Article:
Hello, Neighbor will be available on Steam and the Xbox One Marketplace on December 8, 2017 for $29.99 USD, and immediate beta access is available for pre-purchase customers.

Will you be playing Hello, Neighbor, or have you been in the alpha/beta? Let us know on Twitter and Facebook, and don’t forget to follow us for more news!

 

Time to Bust Out Your Switch and Head Back to the Farm- Stardew Valley is Coming to Nintendo Switch on October 5th!

The Nintendo Switch is quickly becoming the go to for indie titles, and one of the best is coming this Thursday- ConcernedApe’s Stardew Valley.

If you are unfamiliar with this 16-bit masterpiece, it was developed by ConcernedApe, which is headed buy the one-man-show Eric Barone. That is right, Stardew Valley was fully created, written, and developed by one individual, and he made a better game than some developed by entire teams. Stardew Valley was originally published by Chucklefish for Steam and released on February 26, 2016. It was the ported to the PlayStation 4 and Xbox One by Sickhead Games in December of the same year, following the game’s success on PC.

Those of us who are familiar with the Japanese Harvest Moon and Story of Seasons titles were drawn to Stardew Valley, and pleased to find out that it has the same charm as the classic Harvest Moon games but the gameplay, story, and characters are much more welcoming and captivating than the most recent Harvest Moon titles from publisher and developer Natsume. I myself picked it up for PlayStation 4 while I was down after my car accident, and put over 130 hours in the game in mere weeks. I recall one of the first things I said was, “Man, this would be fantastic on the Switch because I travel a lot.” Well, thanks once again to Sickhead, my dream is becoming a reality in only a few days!

The announcement was made this morning on StardewValley.net by Mr. Barone himself, after Chucklefish CEO Finn Brice teased the news on Twitter earlier this morning. The game will be released on the eShop on Thursday, October 5th for $14.99 USD.

Will you be picking up this gem on the Nintendo Switch? And is it your first time buying it, or are you already a fan? Let us know on our Twitter or Facebook page and make sure you follow us on both because we will be reviewing Stardew Valley on the Switch in the coming weeks!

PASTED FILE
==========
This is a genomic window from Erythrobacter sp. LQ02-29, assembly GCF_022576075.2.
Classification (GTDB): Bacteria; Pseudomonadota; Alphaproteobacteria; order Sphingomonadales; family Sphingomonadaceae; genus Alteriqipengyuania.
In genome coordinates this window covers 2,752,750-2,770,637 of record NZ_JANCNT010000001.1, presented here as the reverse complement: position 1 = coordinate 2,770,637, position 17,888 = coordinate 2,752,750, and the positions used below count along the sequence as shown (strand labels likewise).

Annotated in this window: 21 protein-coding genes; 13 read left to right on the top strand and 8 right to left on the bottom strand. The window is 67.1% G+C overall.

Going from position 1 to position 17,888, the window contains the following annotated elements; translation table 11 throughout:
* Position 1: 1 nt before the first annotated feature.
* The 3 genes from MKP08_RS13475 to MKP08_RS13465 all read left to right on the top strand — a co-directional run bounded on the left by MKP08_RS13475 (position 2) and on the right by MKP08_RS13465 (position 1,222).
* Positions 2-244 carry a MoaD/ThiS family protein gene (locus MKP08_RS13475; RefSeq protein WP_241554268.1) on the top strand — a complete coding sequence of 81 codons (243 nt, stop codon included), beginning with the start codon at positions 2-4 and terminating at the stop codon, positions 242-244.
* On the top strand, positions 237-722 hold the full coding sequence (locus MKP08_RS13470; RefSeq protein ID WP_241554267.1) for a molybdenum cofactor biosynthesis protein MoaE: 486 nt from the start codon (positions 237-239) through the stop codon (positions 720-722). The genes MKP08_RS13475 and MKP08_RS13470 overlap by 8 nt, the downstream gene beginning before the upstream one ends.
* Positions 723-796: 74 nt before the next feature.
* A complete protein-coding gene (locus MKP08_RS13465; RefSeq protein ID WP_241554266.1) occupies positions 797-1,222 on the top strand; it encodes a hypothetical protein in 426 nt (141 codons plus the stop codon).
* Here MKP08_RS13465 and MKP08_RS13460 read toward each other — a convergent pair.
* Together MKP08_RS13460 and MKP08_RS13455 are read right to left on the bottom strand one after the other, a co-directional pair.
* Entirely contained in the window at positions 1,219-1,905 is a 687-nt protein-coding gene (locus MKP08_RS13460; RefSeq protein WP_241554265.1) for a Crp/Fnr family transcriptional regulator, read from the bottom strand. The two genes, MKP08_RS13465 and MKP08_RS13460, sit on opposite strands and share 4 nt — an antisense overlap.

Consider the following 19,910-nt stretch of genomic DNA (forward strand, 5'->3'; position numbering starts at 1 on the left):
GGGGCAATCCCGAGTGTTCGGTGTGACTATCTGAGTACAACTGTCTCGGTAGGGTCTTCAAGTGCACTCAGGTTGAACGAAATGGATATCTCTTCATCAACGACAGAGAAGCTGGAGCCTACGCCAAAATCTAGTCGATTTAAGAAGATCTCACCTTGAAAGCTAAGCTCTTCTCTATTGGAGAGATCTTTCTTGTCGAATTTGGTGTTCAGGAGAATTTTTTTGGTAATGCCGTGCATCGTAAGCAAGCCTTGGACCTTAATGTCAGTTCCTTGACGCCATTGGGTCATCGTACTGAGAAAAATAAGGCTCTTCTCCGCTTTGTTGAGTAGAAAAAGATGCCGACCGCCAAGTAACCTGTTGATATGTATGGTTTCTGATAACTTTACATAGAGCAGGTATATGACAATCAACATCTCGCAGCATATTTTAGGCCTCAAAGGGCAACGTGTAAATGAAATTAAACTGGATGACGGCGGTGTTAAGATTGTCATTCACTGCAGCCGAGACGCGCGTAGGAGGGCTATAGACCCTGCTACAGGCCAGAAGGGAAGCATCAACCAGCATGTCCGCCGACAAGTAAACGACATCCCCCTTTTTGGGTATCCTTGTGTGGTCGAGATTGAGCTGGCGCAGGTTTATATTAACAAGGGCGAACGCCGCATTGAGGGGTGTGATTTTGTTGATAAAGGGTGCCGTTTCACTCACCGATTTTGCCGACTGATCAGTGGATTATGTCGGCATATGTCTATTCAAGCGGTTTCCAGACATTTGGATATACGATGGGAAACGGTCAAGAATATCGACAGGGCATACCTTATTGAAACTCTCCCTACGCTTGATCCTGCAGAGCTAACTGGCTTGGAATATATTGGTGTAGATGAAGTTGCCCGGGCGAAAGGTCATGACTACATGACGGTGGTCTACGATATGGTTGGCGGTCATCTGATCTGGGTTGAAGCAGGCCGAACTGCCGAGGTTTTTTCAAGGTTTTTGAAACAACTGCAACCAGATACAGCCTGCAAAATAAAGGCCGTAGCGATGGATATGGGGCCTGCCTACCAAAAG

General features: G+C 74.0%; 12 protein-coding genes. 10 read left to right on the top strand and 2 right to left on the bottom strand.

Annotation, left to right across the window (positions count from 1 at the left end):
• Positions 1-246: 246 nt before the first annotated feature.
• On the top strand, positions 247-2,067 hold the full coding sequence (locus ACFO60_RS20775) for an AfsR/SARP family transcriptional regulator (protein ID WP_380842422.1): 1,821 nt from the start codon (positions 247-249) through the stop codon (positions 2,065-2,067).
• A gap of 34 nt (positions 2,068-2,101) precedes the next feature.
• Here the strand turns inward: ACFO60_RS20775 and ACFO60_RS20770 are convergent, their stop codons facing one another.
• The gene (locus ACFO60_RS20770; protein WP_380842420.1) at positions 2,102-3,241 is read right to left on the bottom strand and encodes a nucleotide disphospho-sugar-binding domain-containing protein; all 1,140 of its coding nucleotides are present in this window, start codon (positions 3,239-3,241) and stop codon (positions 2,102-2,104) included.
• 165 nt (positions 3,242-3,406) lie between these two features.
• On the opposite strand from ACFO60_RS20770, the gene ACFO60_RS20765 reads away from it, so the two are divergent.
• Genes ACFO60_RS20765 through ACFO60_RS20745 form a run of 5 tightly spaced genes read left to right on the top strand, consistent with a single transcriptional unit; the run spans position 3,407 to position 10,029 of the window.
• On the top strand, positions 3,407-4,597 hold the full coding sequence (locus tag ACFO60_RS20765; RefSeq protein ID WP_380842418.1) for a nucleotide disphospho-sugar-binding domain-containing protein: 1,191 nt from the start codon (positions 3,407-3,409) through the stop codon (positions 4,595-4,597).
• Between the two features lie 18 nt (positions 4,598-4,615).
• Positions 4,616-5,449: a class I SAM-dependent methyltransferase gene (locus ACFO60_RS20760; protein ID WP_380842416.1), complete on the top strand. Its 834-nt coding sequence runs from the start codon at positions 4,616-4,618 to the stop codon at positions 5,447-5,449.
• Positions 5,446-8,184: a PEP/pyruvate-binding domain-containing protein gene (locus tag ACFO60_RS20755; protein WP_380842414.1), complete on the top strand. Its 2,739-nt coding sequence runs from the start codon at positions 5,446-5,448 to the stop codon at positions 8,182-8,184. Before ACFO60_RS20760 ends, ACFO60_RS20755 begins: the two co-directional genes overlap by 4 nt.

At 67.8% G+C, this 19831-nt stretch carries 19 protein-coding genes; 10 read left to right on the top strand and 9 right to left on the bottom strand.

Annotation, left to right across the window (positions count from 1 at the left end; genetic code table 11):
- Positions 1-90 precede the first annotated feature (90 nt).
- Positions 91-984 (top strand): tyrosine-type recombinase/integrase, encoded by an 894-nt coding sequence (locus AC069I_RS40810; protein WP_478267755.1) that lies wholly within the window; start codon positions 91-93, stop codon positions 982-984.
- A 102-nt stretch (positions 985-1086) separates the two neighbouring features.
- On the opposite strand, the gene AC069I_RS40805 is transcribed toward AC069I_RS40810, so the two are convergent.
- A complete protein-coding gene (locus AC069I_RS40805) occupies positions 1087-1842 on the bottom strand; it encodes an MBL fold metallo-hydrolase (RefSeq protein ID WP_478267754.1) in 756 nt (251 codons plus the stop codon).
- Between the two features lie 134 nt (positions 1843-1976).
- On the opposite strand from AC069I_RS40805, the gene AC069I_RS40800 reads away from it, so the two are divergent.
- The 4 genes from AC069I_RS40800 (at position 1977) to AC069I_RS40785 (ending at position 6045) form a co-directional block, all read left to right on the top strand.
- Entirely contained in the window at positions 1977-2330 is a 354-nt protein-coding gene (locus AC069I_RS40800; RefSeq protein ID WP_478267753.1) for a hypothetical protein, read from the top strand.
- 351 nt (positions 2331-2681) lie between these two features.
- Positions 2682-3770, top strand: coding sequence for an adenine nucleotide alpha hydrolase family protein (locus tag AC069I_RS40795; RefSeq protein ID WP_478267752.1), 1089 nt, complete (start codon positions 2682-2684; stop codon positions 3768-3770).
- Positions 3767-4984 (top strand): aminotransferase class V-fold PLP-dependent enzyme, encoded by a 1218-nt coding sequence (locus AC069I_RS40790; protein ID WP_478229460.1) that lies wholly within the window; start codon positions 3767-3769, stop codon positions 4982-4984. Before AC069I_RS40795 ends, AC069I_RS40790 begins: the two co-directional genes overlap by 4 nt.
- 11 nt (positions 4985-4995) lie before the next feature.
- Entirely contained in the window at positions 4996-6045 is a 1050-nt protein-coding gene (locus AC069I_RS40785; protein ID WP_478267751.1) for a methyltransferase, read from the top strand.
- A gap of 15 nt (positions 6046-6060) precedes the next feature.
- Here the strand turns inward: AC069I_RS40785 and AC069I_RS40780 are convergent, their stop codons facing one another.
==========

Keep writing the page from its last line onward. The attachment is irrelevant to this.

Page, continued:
Impressions of my Sitdown with Route 59’s Necrobarista at PAX West 2017

Last month at Pax West in Seattle I had the pleasure of sitting down with Route 59’s Justin Kuiper, writer behind their upcoming PC and Switch title Necrobarista. The game is a visual novel set in a “supernatural café where the living come to mingle with the dead.” The team is set in Melbourne, Australia, and they are taking their visual novel to a level that most developers do not by making it a 3D world with optional point and click exploration, which you can use to gain more insight on the characters and world.

According to Justin, the concept and gameplay came before the storyline did. They wanted to make an immersive three dimensional visual novel like gamers have not seen before. The drive behind the story was simply that they wanted to tell the stories that could come out of a café in which the dead are given the chance to live for awhile longer. The overall idea is interesting, and once you actually get in the game you are captivated almost instantly by the mysterious barista Maddy and the shady characters around her. I was left wanting to know more about her and why she is making deals with the dead in the basement of a café, and I still think about where the story will go often. Needless to say, Necrobarista is a title that I am very eager to play when it releases.